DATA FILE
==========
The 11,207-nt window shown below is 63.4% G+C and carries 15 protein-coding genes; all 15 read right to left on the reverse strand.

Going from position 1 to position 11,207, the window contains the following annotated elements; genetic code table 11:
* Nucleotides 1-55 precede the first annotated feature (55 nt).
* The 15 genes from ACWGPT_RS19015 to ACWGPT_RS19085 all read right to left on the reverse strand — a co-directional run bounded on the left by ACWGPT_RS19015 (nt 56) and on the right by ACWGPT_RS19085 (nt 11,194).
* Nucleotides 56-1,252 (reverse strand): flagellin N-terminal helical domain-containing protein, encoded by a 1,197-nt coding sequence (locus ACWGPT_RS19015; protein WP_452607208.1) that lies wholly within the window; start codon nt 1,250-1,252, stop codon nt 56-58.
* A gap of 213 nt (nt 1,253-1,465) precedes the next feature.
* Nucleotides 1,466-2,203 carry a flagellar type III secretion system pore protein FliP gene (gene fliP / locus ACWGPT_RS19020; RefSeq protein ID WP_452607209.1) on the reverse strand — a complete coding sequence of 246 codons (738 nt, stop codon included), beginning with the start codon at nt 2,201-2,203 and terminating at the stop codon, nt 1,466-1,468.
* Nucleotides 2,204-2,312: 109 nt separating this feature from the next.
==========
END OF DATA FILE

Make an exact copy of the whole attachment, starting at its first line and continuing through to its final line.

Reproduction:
The 11,207-nt window shown below is 63.4% G+C and carries 15 protein-coding genes; all 15 read right to left on the reverse strand.

Going from position 1 to position 11,207, the window contains the following annotated elements; genetic code table 11:
* Nucleotides 1-55 precede the first annotated feature (55 nt).
* The 15 genes from ACWGPT_RS19015 to ACWGPT_RS19085 all read right to left on the reverse strand — a co-directional run bounded on the left by ACWGPT_RS19015 (nt 56) and on the right by ACWGPT_RS19085 (nt 11,194).
* Nucleotides 56-1,252 (reverse strand): flagellin N-terminal helical domain-containing protein, encoded by a 1,197-nt coding sequence (locus ACWGPT_RS19015; protein WP_452607208.1) that lies wholly within the window; start codon nt 1,250-1,252, stop codon nt 56-58.
* A gap of 213 nt (nt 1,253-1,465) precedes the next feature.
* Nucleotides 1,466-2,203 carry a flagellar type III secretion system pore protein FliP gene (gene fliP / locus ACWGPT_RS19020; RefSeq protein ID WP_452607209.1) on the reverse strand — a complete coding sequence of 246 codons (738 nt, stop codon included), beginning with the start codon at nt 2,201-2,203 and terminating at the stop codon, nt 1,466-1,468.
* Nucleotides 2,204-2,312: 109 nt separating this feature from the next.